In the post-recession economy, cost consciousness is king. Not surprisingly, the trend towards financial prudence has not spared the corporate events industry. In fact, event staff and costs are often the first to be sacrificed on the altar of “corporate austerity.” As a result, the need to justify specialized event staff is heightened. However, the problem is compounded by the difficulty of proving value before an event is successfully executed.
Unlike our professional colleagues practicing law, medicine or accounting, event planners do not require advanced education or accreditation and cannot rely on these to prove value. Moreover, there are relatively few structural barriers to planning one’s own event. Yet event planners routinely expect clients to rely on (and pay for) their expertise when it comes to tasks with which their clients have considerable experience of their own.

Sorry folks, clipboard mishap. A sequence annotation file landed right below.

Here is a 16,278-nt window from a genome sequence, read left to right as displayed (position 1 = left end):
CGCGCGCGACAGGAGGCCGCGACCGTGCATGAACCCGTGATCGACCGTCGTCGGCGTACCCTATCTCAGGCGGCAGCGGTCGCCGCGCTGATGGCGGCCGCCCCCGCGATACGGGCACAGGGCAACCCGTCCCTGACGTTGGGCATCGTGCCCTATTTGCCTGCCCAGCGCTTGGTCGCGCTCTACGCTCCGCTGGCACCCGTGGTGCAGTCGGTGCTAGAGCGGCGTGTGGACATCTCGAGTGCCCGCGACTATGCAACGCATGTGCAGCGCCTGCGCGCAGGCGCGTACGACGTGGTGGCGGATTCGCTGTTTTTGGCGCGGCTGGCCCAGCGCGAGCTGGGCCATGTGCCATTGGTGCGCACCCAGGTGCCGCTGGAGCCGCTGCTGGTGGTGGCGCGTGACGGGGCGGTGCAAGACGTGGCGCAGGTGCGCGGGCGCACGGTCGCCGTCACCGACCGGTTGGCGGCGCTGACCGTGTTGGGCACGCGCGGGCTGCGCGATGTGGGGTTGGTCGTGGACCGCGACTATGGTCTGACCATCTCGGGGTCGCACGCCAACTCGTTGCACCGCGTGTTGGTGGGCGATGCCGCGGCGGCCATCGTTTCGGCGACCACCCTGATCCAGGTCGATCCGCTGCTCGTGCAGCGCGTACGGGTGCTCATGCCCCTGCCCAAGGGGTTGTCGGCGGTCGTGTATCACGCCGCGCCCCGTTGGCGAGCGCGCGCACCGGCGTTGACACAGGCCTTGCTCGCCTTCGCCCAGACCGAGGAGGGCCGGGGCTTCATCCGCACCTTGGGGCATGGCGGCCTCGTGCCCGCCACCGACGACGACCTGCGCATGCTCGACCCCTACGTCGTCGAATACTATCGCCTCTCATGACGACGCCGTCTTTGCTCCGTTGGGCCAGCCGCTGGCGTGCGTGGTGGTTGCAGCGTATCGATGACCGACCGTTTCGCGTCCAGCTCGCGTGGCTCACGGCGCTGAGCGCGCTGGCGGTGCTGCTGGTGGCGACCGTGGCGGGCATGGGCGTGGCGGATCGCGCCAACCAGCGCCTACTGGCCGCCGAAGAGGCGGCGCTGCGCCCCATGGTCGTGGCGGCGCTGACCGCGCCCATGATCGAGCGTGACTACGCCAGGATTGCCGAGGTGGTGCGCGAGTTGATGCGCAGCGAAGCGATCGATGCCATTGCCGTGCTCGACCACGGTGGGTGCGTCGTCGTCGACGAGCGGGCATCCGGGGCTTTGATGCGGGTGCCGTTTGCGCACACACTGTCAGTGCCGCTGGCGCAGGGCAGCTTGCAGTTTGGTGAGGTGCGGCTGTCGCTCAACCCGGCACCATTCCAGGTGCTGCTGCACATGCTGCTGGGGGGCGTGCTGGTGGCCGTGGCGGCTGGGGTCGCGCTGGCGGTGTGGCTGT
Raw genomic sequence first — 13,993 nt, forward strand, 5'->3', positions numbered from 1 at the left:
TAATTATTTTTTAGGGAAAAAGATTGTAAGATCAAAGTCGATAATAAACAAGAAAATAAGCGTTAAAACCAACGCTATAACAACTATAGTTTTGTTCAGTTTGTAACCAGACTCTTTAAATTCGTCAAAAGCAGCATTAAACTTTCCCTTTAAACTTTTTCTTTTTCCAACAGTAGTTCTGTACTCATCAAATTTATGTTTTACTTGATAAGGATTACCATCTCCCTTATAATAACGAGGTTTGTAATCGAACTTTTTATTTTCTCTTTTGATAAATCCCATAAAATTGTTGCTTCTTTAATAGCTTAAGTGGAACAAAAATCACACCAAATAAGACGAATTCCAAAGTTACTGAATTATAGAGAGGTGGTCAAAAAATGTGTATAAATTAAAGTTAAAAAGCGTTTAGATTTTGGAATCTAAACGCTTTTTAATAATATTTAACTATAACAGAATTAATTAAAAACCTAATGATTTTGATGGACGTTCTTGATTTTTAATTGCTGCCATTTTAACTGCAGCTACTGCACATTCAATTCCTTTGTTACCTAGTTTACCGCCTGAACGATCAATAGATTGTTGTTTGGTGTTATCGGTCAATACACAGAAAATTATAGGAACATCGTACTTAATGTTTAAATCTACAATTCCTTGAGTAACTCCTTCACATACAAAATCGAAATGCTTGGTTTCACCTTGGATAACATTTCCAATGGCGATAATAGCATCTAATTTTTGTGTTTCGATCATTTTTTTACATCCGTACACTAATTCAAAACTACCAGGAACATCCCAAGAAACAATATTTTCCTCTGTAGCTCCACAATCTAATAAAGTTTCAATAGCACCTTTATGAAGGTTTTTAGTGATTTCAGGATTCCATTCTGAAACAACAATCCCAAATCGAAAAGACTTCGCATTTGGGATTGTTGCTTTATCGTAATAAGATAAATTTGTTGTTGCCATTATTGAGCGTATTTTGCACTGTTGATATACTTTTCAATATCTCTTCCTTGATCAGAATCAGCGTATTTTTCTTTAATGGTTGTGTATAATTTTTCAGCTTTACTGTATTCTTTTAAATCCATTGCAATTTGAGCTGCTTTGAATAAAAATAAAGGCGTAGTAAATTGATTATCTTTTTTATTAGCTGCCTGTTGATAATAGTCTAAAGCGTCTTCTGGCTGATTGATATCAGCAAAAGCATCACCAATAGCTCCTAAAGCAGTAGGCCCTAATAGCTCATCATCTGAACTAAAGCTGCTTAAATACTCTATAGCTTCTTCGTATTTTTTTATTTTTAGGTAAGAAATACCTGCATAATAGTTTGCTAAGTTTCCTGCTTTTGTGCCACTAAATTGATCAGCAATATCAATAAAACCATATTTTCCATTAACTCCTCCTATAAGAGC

How should event planners justify their review of supply contracts to an association of commercial lawyers? How do planners validate time spent recruiting volunteers for a client conference on innovation in the recruitment industry? Put simply, how does an event planner communicate and demonstrate value before the event is completed?
By Bailey Roth
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